“From ICE (Internal Combustion Engine) to EV (Electric Vehicle). What are the technical and cost challenges for the Homologation Department of AEC?” Read on to learn more about Ann-Katrin Burkart’ thesis and the intriguing findings of her research.
For the first time in 27 years of AEC’ history, we have a bachelor thesis written about us – and by none other than one of our working students, Ann-Katrin. After her semester abroad in AEC’s home country Canada, she transformed her deep interest in cars and eagerness about electric vehicles into an insightful research paper and we couldn’t be happier that she chose AEC to write it with. Her compelling bachelor thesis about the potential challenges that AEC could face in the future with the rising popularity of electric vehicles of course caught our attention! Therefore, we interviewed Ann-Katrin to learn more about the process and the reasons behind choosing to research this topic with AEC.
What studies were you pursuing?
I studied Automotive Business for my bachelor’s degree at the University of Nürtingen-Geislingen, near Stuttgart.
What were the main reasons for choosing to write your paper with AEC?
What prompted me to write my thesis with AEC was my desire to research a practical problem that the automotive industry is currently facing. My semester abroad at the BCIT – British Columbia Institute of Technology – in Vancouver, Canada, sparked my interest for the variety of cars available on that side of the world, especially electric vehicles (EV). One day I was going on a stroll around the campus when I noticed a charging station in the university’s parking lot. I was intrigued by the Canadian charger cables and after checking out the charger plugs, the idea for my thesis’ topic sparked. After my internship at AEC’s Corporate Communications & PR department and after having in depth touchpoints with the American iconic car brands Dodge and RAM, I decided that the title and topic of my thesis would be “From ICE (Internal Combustion Engine) to EV (Electric Vehicle) – What are the technical and cost challenges for the Homologation Department of AEC?”
Tell us more about the process and the outcomes of your research.
I employed several analysis methods, such as Porter’s Five Forces, cost comparison, technical comparison of the homologation, and expert interviews.
The outcome and final answer to my main question are separated by cost and technical differences. My first finding was that all the detected cost and technical challenges are dependent on the potential changes in the legal foundation of the homologation process. The legal foundation 2018/858 within the European Union is the Regulation (EU) of the European Parliament and the Council. This regulation holds all the necessary information for the homologation process of a car. Until now, there aren’t specific homologation processes or mandatory test procedures for the homologation of an imported EV, but the interviewed experts forecast new regulations soon.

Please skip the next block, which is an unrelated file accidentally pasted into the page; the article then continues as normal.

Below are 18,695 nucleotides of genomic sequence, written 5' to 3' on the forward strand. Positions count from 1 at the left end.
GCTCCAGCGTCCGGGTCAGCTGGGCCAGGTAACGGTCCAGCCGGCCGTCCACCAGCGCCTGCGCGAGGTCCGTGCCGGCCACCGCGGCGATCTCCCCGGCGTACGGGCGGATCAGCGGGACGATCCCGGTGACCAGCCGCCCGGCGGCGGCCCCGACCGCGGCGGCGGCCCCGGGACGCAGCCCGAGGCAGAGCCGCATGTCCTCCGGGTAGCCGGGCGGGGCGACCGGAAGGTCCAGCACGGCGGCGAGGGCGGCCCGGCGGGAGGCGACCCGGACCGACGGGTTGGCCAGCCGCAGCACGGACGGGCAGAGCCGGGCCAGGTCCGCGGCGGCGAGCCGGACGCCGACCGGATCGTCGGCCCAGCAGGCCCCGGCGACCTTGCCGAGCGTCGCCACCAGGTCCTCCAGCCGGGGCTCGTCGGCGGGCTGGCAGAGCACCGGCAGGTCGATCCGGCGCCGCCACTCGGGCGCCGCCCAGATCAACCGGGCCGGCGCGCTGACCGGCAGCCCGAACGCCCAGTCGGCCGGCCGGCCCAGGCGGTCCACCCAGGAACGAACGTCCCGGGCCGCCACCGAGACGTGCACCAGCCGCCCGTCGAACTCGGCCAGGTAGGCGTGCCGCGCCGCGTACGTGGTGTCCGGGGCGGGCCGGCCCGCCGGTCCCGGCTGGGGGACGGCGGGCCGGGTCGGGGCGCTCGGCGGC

On the technical side of the homologation process of an EV there could be several changes that might lead to cost reductions. For example, since we are dealing with electric engines, there is no direct pollution such as exhaust fumes, therefore there is no longer a need to find solutions against pollution. This means that the procedure from testing to development will no longer be necessary, also leading to a cost reduction in Research & Development (R&D).
What were your main responsibilities as a working student at AEC’s Homologation Department and how did those relate to your thesis?
My main responsibility was to coordinate the test appointments. The appointment for an EMC – electromagnetic compatibility – Test of the Chrysler Pacifica hybrid was crucial for my analysis of the technical and cost comparison. For the testing procedure, we took the car to the test laboratory where I had the opportunity to watch the test procedure live on site. In addition, I supported my team with daily tasks like coordinating test appointments with external laboratories, answering customer tickets from our ticketing system, organizing team events, editorial and project-based support.
What were the most challenging and the fun parts of writing your thesis?
The most challenging parts were editing the expert interviews and keeping a clear overview of all the topics and information I wanted to include on the 67 pages of my research. I had the most fun while visiting the EMC laboratory and experiencing the test procedures first-hand. I consider this experience one of the most memorable days at AEC, it was extremely interesting, and I am very grateful to have had this opportunity.
What are your plans now after the thesis is finished?
I just started my master’s degree in business informatics in Munich at Hochschule München University of Applied Sciences and will be staying at AEC as a working student in the Homologation Department.
Why would you recommend pursuing writing a thesis with AEC?
Overall, I can recommend writing a thesis in collaboration with a company, because of the practical experience you can gain. Especially with AEC, I learned a lot about practical challenges and solutions in the technical area of imported vehicles, and I received a lot of support from my team, therefore I would like to thank the whole Homologation Department which supported me during the process of writing my paper.